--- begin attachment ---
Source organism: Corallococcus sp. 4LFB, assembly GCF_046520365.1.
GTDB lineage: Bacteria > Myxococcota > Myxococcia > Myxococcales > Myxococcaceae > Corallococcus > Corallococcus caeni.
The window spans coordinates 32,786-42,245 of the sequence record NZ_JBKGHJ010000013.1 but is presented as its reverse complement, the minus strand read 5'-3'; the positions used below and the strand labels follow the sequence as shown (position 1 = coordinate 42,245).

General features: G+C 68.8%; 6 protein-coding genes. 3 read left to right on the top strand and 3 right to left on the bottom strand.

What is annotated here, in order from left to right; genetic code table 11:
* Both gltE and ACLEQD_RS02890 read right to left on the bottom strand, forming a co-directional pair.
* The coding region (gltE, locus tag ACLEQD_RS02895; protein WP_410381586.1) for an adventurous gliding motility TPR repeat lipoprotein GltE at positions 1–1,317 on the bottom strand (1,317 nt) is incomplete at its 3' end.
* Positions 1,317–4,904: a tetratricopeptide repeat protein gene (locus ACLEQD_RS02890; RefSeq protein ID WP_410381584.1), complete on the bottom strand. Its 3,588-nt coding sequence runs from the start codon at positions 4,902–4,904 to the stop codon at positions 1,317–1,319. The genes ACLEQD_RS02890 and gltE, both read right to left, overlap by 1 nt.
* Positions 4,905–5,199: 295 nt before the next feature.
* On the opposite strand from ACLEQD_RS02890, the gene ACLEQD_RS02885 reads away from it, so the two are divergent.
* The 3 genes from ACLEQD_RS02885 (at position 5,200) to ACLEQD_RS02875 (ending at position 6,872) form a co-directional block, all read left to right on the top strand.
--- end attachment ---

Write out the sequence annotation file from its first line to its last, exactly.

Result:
Source organism: Corallococcus sp. 4LFB, assembly GCF_046520365.1.
GTDB lineage: Bacteria > Myxococcota > Myxococcia > Myxococcales > Myxococcaceae > Corallococcus > Corallococcus caeni.
The window spans coordinates 32,786-42,245 of the sequence record NZ_JBKGHJ010000013.1 but is presented as its reverse complement, the minus strand read 5'-3'; the positions used below and the strand labels follow the sequence as shown (position 1 = coordinate 42,245).

General features: G+C 68.8%; 6 protein-coding genes. 3 read left to right on the top strand and 3 right to left on the bottom strand.

What is annotated here, in order from left to right; genetic code table 11:
* Both gltE and ACLEQD_RS02890 read right to left on the bottom strand, forming a co-directional pair.
* The coding region (gltE, locus tag ACLEQD_RS02895; protein WP_410381586.1) for an adventurous gliding motility TPR repeat lipoprotein GltE at positions 1–1,317 on the bottom strand (1,317 nt) is incomplete at its 3' end.
* Positions 1,317–4,904: a tetratricopeptide repeat protein gene (locus ACLEQD_RS02890; RefSeq protein ID WP_410381584.1), complete on the bottom strand. Its 3,588-nt coding sequence runs from the start codon at positions 4,902–4,904 to the stop codon at positions 1,317–1,319. The genes ACLEQD_RS02890 and gltE, both read right to left, overlap by 1 nt.
* Positions 4,905–5,199: 295 nt before the next feature.
* On the opposite strand from ACLEQD_RS02890, the gene ACLEQD_RS02885 reads away from it, so the two are divergent.
* The 3 genes from ACLEQD_RS02885 (at position 5,200) to ACLEQD_RS02875 (ending at position 6,872) form a co-directional block, all read left to right on the top strand.